My first stop was to a 7-11 (my favorite coffee) which I was delighted to see that they have all over the city, but was outraged after I calculated kronners to dollars to see how overpriced it was (Denmark is not a cheap city). From there I walked down their main shopping street, Stroget and to their glass market where low and behold I ran into an old friend my high school also visiting Copenhagen for a few days! It’s a crazy world! Josh and I then met up after class so he could give me a tour of the city by bike! We rode past Tivoli (it’s not open yet, but it’s the amusement park that apparently inspired Disneyworld!), Danish Parliament, many statues of kings on horses (all of their kings are either Frederick or Christian with a Hans thrown in there somewhere), the Black Diamond (one of Copenhagen’s architectural stars), and stopped at City Hall where a massive protest was happening. The government is trying to extend the school day without paying teachers more, rather than the teachers striking, the teachers have been locked out of the school!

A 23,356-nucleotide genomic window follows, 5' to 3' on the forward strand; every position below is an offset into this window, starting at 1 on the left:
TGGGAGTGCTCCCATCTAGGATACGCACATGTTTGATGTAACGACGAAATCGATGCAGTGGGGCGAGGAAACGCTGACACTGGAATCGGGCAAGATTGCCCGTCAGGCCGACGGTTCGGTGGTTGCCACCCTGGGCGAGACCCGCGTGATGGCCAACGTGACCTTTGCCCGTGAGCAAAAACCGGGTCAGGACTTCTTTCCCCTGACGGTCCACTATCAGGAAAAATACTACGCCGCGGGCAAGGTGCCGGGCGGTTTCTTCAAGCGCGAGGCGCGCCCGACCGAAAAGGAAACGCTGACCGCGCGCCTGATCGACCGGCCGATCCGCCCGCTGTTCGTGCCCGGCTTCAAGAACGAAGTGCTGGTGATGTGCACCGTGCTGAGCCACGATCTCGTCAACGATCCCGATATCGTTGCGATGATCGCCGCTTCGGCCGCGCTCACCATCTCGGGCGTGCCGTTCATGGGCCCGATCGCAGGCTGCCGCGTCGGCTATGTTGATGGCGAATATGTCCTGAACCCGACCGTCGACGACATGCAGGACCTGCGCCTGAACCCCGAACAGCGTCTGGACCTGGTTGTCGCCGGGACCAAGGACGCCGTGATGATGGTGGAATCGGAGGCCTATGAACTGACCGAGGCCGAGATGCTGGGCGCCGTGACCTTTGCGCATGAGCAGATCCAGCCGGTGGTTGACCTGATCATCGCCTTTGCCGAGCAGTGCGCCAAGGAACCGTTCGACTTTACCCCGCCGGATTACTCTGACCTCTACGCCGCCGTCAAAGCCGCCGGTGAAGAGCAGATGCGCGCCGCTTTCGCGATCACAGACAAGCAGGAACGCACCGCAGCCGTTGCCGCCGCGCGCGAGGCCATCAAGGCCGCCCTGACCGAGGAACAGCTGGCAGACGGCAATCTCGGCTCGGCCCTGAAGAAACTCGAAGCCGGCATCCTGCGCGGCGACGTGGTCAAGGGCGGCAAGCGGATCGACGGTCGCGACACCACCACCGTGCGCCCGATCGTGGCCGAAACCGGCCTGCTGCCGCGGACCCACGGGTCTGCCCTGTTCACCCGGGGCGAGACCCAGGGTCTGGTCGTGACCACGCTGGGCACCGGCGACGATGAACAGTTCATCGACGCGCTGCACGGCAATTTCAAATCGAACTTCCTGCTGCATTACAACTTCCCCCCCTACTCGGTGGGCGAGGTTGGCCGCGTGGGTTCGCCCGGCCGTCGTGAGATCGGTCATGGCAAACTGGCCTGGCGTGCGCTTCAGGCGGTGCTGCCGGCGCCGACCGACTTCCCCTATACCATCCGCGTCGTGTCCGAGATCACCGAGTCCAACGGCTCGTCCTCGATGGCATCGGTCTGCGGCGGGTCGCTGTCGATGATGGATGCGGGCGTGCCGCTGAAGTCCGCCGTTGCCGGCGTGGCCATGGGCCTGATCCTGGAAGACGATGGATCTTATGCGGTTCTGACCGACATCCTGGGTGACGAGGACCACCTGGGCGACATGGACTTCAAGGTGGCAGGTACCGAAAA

Parliament and a statue of either Frederick or Christian

Teacher's Protest, the Lockout, in front of City Hall

Next we met up with some of Josh’s friends from University of Maryland and climbed the Round Tower for some lovely views of the city, offshore wind turbines, and even a sliver of Sweden in the distance. Then we headed to Nyhavn an area near the water with ships and colorful houses and the iconic shot of Copenhagen. As we walked closer to the water we found public trampolines (if they weren’t such a hazard to personal safety I think every city should invest in them). We soon hopped on our bikes again and rode through the royal palace and royal church, which is particularly interesting because I learned that church and state are not separate in Denmark! Unless you opt out, 1% of your taxes there go to the Protestant churches. Before journeying back to Josh’s dorm we stopped at the Little Mermaid statue built in honor of Hans Christian Andersen, which has become a major landmark in Denmark (I was underwhelmed by it). That evening Josh and I made a lovely dinner before heading out to experience some Danish nightlife in their Meat Packing District.